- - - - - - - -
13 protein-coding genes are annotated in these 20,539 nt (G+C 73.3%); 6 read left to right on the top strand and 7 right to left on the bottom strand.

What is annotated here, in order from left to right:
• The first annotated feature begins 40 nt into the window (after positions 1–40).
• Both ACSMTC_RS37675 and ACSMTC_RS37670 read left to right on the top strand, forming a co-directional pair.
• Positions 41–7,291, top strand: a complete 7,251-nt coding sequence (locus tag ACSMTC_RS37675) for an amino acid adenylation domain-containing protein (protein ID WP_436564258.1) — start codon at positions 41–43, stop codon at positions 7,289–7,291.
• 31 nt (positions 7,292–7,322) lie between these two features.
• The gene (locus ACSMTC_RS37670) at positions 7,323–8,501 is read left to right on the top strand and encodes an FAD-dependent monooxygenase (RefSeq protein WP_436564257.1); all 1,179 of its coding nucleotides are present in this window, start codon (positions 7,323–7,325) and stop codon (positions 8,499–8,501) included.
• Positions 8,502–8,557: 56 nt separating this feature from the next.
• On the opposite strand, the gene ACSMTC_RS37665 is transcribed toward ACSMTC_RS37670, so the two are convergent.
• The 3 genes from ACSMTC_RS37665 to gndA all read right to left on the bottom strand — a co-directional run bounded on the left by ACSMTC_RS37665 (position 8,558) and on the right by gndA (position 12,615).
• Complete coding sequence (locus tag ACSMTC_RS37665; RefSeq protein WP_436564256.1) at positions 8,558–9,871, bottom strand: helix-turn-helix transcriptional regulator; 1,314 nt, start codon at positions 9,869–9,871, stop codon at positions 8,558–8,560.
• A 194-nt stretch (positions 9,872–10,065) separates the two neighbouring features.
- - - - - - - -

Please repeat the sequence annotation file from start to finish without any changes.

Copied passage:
13 protein-coding genes are annotated in these 20,539 nt (G+C 73.3%); 6 read left to right on the top strand and 7 right to left on the bottom strand.

What is annotated here, in order from left to right:
• The first annotated feature begins 40 nt into the window (after positions 1–40).
• Both ACSMTC_RS37675 and ACSMTC_RS37670 read left to right on the top strand, forming a co-directional pair.
• Positions 41–7,291, top strand: a complete 7,251-nt coding sequence (locus tag ACSMTC_RS37675) for an amino acid adenylation domain-containing protein (protein ID WP_436564258.1) — start codon at positions 41–43, stop codon at positions 7,289–7,291.
• 31 nt (positions 7,292–7,322) lie between these two features.
• The gene (locus ACSMTC_RS37670) at positions 7,323–8,501 is read left to right on the top strand and encodes an FAD-dependent monooxygenase (RefSeq protein WP_436564257.1); all 1,179 of its coding nucleotides are present in this window, start codon (positions 7,323–7,325) and stop codon (positions 8,499–8,501) included.
• Positions 8,502–8,557: 56 nt separating this feature from the next.
• On the opposite strand, the gene ACSMTC_RS37665 is transcribed toward ACSMTC_RS37670, so the two are convergent.
• The 3 genes from ACSMTC_RS37665 to gndA all read right to left on the bottom strand — a co-directional run bounded on the left by ACSMTC_RS37665 (position 8,558) and on the right by gndA (position 12,615).
• Complete coding sequence (locus tag ACSMTC_RS37665; RefSeq protein WP_436564256.1) at positions 8,558–9,871, bottom strand: helix-turn-helix transcriptional regulator; 1,314 nt, start codon at positions 9,869–9,871, stop codon at positions 8,558–8,560.
• A 194-nt stretch (positions 9,872–10,065) separates the two neighbouring features.